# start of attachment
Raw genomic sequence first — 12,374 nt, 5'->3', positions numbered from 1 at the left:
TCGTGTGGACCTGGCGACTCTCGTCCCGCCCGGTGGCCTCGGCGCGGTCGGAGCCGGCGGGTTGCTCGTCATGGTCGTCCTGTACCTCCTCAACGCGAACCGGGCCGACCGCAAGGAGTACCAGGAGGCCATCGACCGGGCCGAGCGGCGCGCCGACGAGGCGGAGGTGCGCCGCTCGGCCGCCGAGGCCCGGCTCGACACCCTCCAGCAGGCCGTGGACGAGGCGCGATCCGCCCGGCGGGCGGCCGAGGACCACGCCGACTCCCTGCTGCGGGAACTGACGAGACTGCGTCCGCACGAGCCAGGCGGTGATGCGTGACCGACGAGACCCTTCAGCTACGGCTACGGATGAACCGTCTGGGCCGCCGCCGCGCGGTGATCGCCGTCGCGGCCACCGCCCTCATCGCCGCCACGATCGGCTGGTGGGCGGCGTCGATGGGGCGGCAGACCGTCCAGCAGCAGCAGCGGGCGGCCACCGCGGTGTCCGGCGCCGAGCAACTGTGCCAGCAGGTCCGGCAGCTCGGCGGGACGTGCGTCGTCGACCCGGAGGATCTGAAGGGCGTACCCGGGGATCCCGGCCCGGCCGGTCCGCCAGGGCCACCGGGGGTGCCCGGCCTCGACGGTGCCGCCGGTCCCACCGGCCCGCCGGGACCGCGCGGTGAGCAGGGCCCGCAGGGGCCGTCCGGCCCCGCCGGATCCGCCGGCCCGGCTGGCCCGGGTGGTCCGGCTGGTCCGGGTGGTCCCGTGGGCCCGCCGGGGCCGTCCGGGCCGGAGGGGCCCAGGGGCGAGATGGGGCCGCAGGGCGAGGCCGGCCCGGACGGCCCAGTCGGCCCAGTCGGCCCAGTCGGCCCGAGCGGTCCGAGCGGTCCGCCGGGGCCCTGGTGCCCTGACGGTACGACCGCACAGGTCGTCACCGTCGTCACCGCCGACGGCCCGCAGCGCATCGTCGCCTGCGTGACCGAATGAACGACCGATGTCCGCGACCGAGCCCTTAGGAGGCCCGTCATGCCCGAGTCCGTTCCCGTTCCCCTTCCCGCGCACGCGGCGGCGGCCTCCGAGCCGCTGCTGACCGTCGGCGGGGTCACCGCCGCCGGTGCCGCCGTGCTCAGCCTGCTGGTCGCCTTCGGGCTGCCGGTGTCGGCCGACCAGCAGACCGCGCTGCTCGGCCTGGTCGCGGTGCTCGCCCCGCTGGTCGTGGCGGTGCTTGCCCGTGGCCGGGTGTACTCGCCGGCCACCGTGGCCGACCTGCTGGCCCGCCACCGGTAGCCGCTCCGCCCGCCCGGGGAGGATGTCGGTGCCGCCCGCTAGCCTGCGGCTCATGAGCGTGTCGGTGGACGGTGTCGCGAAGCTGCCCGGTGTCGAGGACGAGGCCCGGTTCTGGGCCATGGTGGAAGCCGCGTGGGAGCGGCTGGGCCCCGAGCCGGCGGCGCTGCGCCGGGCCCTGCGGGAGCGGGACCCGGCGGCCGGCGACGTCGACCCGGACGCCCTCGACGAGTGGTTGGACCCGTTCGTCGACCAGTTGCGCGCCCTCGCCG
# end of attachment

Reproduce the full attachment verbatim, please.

Raw genomic sequence first — 12,374 nt, 5'->3', positions numbered from 1 at the left:
TCGTGTGGACCTGGCGACTCTCGTCCCGCCCGGTGGCCTCGGCGCGGTCGGAGCCGGCGGGTTGCTCGTCATGGTCGTCCTGTACCTCCTCAACGCGAACCGGGCCGACCGCAAGGAGTACCAGGAGGCCATCGACCGGGCCGAGCGGCGCGCCGACGAGGCGGAGGTGCGCCGCTCGGCCGCCGAGGCCCGGCTCGACACCCTCCAGCAGGCCGTGGACGAGGCGCGATCCGCCCGGCGGGCGGCCGAGGACCACGCCGACTCCCTGCTGCGGGAACTGACGAGACTGCGTCCGCACGAGCCAGGCGGTGATGCGTGACCGACGAGACCCTTCAGCTACGGCTACGGATGAACCGTCTGGGCCGCCGCCGCGCGGTGATCGCCGTCGCGGCCACCGCCCTCATCGCCGCCACGATCGGCTGGTGGGCGGCGTCGATGGGGCGGCAGACCGTCCAGCAGCAGCAGCGGGCGGCCACCGCGGTGTCCGGCGCCGAGCAACTGTGCCAGCAGGTCCGGCAGCTCGGCGGGACGTGCGTCGTCGACCCGGAGGATCTGAAGGGCGTACCCGGGGATCCCGGCCCGGCCGGTCCGCCAGGGCCACCGGGGGTGCCCGGCCTCGACGGTGCCGCCGGTCCCACCGGCCCGCCGGGACCGCGCGGTGAGCAGGGCCCGCAGGGGCCGTCCGGCCCCGCCGGATCCGCCGGCCCGGCTGGCCCGGGTGGTCCGGCTGGTCCGGGTGGTCCCGTGGGCCCGCCGGGGCCGTCCGGGCCGGAGGGGCCCAGGGGCGAGATGGGGCCGCAGGGCGAGGCCGGCCCGGACGGCCCAGTCGGCCCAGTCGGCCCAGTCGGCCCGAGCGGTCCGAGCGGTCCGCCGGGGCCCTGGTGCCCTGACGGTACGACCGCACAGGTCGTCACCGTCGTCACCGCCGACGGCCCGCAGCGCATCGTCGCCTGCGTGACCGAATGAACGACCGATGTCCGCGACCGAGCCCTTAGGAGGCCCGTCATGCCCGAGTCCGTTCCCGTTCCCCTTCCCGCGCACGCGGCGGCGGCCTCCGAGCCGCTGCTGACCGTCGGCGGGGTCACCGCCGCCGGTGCCGCCGTGCTCAGCCTGCTGGTCGCCTTCGGGCTGCCGGTGTCGGCCGACCAGCAGACCGCGCTGCTCGGCCTGGTCGCGGTGCTCGCCCCGCTGGTCGTGGCGGTGCTTGCCCGTGGCCGGGTGTACTCGCCGGCCACCGTGGCCGACCTGCTGGCCCGCCACCGGTAGCCGCTCCGCCCGCCCGGGGAGGATGTCGGTGCCGCCCGCTAGCCTGCGGCTCATGAGCGTGTCGGTGGACGGTGTCGCGAAGCTGCCCGGTGTCGAGGACGAGGCCCGGTTCTGGGCCATGGTGGAAGCCGCGTGGGAGCGGCTGGGCCCCGAGCCGGCGGCGCTGCGCCGGGCCCTGCGGGAGCGGGACCCGGCGGCCGGCGACGTCGACCCGGACGCCCTCGACGAGTGGTTGGACCCGTTCGTCGACCAGTTGCGCGCCCTCGCCG